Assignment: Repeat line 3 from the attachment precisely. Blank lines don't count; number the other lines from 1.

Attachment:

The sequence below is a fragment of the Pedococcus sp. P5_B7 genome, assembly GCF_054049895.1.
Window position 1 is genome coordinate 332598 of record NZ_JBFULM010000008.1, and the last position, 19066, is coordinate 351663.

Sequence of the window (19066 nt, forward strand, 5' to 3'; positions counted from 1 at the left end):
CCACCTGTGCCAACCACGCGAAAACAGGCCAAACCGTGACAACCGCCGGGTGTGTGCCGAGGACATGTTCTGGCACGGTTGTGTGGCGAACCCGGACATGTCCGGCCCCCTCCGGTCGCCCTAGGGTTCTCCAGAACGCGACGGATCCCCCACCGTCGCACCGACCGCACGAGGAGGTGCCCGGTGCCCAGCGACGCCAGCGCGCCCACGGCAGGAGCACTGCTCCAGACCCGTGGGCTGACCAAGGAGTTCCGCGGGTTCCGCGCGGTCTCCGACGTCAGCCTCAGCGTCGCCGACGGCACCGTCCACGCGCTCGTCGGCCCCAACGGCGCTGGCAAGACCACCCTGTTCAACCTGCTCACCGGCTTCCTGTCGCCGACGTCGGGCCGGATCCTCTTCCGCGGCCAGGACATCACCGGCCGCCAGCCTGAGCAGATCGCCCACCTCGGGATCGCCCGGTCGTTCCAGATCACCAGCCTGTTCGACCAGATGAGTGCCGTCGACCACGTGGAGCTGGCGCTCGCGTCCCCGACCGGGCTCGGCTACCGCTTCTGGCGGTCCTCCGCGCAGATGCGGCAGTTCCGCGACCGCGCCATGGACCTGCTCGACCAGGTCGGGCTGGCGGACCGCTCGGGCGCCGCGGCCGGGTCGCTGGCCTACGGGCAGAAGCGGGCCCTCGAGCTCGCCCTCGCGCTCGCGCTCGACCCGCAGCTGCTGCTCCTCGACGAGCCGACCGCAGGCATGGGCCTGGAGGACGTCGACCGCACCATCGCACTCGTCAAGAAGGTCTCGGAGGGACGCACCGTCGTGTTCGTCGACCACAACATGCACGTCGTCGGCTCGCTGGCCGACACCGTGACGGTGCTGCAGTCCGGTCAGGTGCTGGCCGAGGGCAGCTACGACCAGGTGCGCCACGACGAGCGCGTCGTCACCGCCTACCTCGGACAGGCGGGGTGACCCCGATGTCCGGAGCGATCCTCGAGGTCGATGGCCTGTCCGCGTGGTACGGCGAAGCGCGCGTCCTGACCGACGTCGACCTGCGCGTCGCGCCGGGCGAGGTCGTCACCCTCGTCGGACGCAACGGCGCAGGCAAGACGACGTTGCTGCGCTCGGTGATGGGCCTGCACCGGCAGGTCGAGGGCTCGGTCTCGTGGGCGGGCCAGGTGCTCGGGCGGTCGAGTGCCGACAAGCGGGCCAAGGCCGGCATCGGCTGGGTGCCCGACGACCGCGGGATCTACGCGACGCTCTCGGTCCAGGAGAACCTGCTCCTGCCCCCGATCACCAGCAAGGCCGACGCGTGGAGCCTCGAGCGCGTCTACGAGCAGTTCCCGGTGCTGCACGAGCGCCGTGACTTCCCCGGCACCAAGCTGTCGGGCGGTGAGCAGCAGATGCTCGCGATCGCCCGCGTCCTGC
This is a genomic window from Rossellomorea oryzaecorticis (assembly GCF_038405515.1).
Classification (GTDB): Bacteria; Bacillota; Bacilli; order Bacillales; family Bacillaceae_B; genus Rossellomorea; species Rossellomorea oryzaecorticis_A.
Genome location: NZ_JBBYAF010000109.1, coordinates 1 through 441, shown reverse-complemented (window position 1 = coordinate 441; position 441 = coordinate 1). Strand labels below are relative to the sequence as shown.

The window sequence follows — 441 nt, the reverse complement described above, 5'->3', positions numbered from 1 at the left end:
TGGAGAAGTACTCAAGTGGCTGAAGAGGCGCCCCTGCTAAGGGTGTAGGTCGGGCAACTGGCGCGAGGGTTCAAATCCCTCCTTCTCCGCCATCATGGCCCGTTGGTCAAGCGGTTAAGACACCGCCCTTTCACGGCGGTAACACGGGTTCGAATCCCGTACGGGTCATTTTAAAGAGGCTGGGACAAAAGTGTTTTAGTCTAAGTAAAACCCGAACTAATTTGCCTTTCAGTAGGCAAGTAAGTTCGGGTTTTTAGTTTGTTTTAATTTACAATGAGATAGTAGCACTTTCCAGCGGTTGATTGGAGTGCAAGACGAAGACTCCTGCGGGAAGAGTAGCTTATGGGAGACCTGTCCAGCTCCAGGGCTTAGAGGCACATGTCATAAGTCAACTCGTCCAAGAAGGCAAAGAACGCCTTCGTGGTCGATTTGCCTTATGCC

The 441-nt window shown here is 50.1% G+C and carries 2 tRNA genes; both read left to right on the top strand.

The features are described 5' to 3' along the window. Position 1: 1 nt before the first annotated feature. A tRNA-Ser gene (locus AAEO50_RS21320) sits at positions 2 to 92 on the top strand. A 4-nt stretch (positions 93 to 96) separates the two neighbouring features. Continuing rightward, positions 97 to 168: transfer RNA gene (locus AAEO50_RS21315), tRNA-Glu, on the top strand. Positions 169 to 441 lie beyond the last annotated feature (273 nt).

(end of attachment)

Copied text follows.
Sequence of the window (19066 nt, forward strand, 5' to 3'; positions counted from 1 at the left end):